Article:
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Re: [External] : Any packages using ThingAtPointPlus for activation?

From: Jean Louis
Subject: Re: [External] : Any packages using ThingAtPointPlus for activation?
Date: Tue, 3 Jan 2023 15:41:50 +0300
User-agent: Mutt/2.2.9+54 (af2080d) (2022-11-21)

* Drew Adams <> [2023-01-02 20:10]:
> > (defun hyperscope-action-button (&optional prefix)
> >   (interactive "p")
> >   (cond ((thing-at-point 'uuid) (rcd-db-uuid-action (thing-at-point
> > 'uuid)))
> I suggest you don't invoke `thing-at-point' multiple
> times needlessly.  Use `let', to do the work only once.

I would rather like to have universal thing at point that would
identify all possible elements at once and give me list of it.

I understand repetitions, I may consider let later, maybe not. It is
not matter of speed now, neither style. It is thinkering stage.

> Don't use (`thing-at-point 'symbol) for this.
> Perhaps unfortunately, Emacs has that return text at
> point that has symbol syntax - in the current mode.
> It doesn't return a Lisp symbol name at point
> (unless you're in `emacs-lisp-mode').

> Use `symbol-at-point' (or, if you want only currently
> defined Elisp symbols, `tap-symbol-at-point').  They
> return a Lisp symbol - no need to intern.

Alright, but I would like to recognize only symbols which are defined,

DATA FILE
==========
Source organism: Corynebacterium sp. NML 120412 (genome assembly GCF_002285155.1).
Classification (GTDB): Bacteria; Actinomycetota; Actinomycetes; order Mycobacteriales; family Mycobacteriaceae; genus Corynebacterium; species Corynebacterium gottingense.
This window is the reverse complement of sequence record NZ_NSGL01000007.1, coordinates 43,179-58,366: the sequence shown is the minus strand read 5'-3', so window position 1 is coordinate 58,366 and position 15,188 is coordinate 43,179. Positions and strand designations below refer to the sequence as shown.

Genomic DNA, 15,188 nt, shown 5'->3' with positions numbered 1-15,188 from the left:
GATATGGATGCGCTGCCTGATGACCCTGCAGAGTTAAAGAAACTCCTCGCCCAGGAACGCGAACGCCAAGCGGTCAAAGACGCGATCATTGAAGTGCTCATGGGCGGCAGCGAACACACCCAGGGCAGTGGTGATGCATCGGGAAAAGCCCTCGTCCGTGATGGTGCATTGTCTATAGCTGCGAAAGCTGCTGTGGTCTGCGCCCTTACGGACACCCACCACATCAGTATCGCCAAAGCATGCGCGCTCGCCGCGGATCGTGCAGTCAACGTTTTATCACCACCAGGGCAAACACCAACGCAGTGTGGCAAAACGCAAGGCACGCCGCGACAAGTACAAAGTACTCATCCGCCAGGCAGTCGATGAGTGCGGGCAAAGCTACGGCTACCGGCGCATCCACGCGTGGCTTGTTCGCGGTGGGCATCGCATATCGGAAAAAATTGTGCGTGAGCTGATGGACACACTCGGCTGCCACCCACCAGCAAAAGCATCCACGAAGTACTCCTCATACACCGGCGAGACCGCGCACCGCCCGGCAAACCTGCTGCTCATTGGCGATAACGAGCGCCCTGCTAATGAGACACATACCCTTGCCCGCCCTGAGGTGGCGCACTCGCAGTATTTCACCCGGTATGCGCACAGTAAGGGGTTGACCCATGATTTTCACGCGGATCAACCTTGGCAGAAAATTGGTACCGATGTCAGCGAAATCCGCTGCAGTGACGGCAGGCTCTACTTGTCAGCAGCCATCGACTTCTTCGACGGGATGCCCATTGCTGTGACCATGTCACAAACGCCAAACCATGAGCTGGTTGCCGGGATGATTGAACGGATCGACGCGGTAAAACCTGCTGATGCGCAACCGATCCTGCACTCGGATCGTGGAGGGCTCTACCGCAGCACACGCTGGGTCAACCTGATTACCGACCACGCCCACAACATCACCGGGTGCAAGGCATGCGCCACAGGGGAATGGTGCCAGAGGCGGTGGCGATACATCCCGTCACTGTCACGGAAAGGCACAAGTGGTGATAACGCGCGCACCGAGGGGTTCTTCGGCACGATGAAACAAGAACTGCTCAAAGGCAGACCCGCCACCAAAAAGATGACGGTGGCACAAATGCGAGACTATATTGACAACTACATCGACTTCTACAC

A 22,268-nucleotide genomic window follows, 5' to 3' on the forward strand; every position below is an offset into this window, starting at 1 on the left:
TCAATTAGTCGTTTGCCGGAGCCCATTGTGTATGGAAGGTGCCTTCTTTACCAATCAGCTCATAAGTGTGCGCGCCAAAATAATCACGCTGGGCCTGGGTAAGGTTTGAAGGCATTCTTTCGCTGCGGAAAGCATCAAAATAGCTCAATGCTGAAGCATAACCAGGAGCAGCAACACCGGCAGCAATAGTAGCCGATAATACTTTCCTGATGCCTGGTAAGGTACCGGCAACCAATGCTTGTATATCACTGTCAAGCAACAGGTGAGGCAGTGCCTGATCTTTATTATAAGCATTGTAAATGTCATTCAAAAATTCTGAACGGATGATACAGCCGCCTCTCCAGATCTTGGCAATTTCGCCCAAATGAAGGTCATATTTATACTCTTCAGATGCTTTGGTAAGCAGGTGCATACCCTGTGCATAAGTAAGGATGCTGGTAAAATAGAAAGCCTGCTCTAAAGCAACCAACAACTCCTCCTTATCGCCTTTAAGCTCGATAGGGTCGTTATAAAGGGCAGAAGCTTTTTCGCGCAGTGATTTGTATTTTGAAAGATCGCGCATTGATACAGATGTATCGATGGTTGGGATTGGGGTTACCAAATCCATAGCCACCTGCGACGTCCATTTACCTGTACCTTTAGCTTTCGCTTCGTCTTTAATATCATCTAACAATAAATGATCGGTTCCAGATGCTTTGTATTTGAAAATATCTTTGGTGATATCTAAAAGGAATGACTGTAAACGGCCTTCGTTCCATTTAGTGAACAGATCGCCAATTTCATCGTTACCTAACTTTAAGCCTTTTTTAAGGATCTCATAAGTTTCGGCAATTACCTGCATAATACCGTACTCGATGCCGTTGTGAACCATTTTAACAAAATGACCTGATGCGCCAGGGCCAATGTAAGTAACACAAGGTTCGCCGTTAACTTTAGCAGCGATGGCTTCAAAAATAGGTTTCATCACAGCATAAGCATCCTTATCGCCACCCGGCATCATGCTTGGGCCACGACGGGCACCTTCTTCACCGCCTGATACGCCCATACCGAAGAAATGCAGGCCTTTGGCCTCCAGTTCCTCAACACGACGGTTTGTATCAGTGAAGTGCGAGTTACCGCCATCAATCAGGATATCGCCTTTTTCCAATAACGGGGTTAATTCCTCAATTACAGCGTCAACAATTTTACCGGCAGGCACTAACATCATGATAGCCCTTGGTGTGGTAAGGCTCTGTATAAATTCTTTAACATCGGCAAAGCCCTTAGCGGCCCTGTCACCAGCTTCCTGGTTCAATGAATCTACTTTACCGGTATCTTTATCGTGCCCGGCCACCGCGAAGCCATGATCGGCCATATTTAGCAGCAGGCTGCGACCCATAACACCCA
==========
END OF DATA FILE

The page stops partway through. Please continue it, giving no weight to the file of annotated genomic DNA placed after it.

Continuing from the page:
like functions and variables and not symbols which are not defined.

How do I recognize if function is defined?

I use (fboundp 'system-move-file-to-trash) ➜ t

How I recognize if variable is one variable defined anywhere globally?

Judging by the inspection of command {C-h v} it is following:

- I should use (boundp SYMBOL) to recognize if it is variable

> If you want, instead of doing such a `cond' here,
> just define functions `lisp-function-at-point' and
> `lisp-var-at-point'.  Then you can use those anytime
> you like, not just here.  The code and Commentary in
> `thingatpt+.el' shows you how to do that.  E.g.,
> (defun lisp-function-at-point
>   "Return a Lisp function at point, or nil."
>   (tap-form-at-point 'symbol 'fboundp))
> `tap-form-at-point' (and vanilla `form-at-point')
> returns a Lisp object corresponding the textual
> THING that's its first object, provided that that
> Lisp object satisfies the PREDICATE that is its
> second object.

That is great.

> Bookmarks do that - you can define a bookmark type
> for "jumping" to anything.  That's the original
> purpose of Emacs bookmarks.  And "jump" can mean
> whatever you like.  You can use thing-at-point
> to get the name of a thing of a particular kind at
> point, and then jump to it using a bookmark.

Does it mean I would need to bookmark it first before using a bookmark?


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